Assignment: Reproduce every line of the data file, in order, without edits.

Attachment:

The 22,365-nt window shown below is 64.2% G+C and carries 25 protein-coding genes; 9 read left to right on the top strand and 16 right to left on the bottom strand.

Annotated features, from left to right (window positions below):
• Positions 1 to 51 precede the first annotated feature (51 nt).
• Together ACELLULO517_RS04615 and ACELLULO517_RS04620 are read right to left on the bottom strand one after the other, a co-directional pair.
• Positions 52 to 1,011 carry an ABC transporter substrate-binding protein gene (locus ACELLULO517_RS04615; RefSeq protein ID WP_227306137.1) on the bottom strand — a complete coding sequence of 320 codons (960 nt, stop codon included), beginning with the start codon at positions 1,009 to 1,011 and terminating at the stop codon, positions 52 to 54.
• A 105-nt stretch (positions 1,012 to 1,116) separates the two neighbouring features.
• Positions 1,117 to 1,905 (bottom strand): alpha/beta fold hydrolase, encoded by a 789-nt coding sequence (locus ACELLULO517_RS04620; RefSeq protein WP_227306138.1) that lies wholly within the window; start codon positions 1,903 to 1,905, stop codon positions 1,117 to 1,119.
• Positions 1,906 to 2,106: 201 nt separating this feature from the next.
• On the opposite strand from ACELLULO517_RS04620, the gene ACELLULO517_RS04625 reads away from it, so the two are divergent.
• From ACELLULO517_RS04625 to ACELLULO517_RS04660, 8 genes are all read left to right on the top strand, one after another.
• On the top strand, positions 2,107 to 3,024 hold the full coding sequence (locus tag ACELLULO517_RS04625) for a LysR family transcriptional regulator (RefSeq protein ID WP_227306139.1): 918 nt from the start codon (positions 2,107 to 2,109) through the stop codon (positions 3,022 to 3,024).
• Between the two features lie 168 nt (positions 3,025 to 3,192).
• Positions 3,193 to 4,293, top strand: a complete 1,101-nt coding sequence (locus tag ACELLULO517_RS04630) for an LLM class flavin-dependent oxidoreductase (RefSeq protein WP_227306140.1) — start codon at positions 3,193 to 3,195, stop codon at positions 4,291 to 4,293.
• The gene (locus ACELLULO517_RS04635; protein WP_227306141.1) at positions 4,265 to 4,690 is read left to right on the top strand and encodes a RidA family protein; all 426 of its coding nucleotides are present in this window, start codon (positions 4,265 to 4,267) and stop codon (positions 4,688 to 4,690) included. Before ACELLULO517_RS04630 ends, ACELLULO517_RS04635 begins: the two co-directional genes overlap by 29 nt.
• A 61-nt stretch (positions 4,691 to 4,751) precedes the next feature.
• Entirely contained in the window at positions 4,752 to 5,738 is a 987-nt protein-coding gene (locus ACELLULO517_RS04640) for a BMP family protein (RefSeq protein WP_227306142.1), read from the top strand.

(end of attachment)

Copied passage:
The 22,365-nt window shown below is 64.2% G+C and carries 25 protein-coding genes; 9 read left to right on the top strand and 16 right to left on the bottom strand.

Annotated features, from left to right (window positions below):
• Positions 1 to 51 precede the first annotated feature (51 nt).
• Together ACELLULO517_RS04615 and ACELLULO517_RS04620 are read right to left on the bottom strand one after the other, a co-directional pair.
• Positions 52 to 1,011 carry an ABC transporter substrate-binding protein gene (locus ACELLULO517_RS04615; RefSeq protein ID WP_227306137.1) on the bottom strand — a complete coding sequence of 320 codons (960 nt, stop codon included), beginning with the start codon at positions 1,009 to 1,011 and terminating at the stop codon, positions 52 to 54.
• A 105-nt stretch (positions 1,012 to 1,116) separates the two neighbouring features.
• Positions 1,117 to 1,905 (bottom strand): alpha/beta fold hydrolase, encoded by a 789-nt coding sequence (locus ACELLULO517_RS04620; RefSeq protein WP_227306138.1) that lies wholly within the window; start codon positions 1,903 to 1,905, stop codon positions 1,117 to 1,119.
• Positions 1,906 to 2,106: 201 nt separating this feature from the next.
• On the opposite strand from ACELLULO517_RS04620, the gene ACELLULO517_RS04625 reads away from it, so the two are divergent.
• From ACELLULO517_RS04625 to ACELLULO517_RS04660, 8 genes are all read left to right on the top strand, one after another.
• On the top strand, positions 2,107 to 3,024 hold the full coding sequence (locus tag ACELLULO517_RS04625) for a LysR family transcriptional regulator (RefSeq protein ID WP_227306139.1): 918 nt from the start codon (positions 2,107 to 2,109) through the stop codon (positions 3,022 to 3,024).
• Between the two features lie 168 nt (positions 3,025 to 3,192).
• Positions 3,193 to 4,293, top strand: a complete 1,101-nt coding sequence (locus tag ACELLULO517_RS04630) for an LLM class flavin-dependent oxidoreductase (RefSeq protein WP_227306140.1) — start codon at positions 3,193 to 3,195, stop codon at positions 4,291 to 4,293.
• The gene (locus ACELLULO517_RS04635; protein WP_227306141.1) at positions 4,265 to 4,690 is read left to right on the top strand and encodes a RidA family protein; all 426 of its coding nucleotides are present in this window, start codon (positions 4,265 to 4,267) and stop codon (positions 4,688 to 4,690) included. Before ACELLULO517_RS04630 ends, ACELLULO517_RS04635 begins: the two co-directional genes overlap by 29 nt.
• A 61-nt stretch (positions 4,691 to 4,751) precedes the next feature.
• Entirely contained in the window at positions 4,752 to 5,738 is a 987-nt protein-coding gene (locus ACELLULO517_RS04640) for a BMP family protein (RefSeq protein WP_227306142.1), read from the top strand.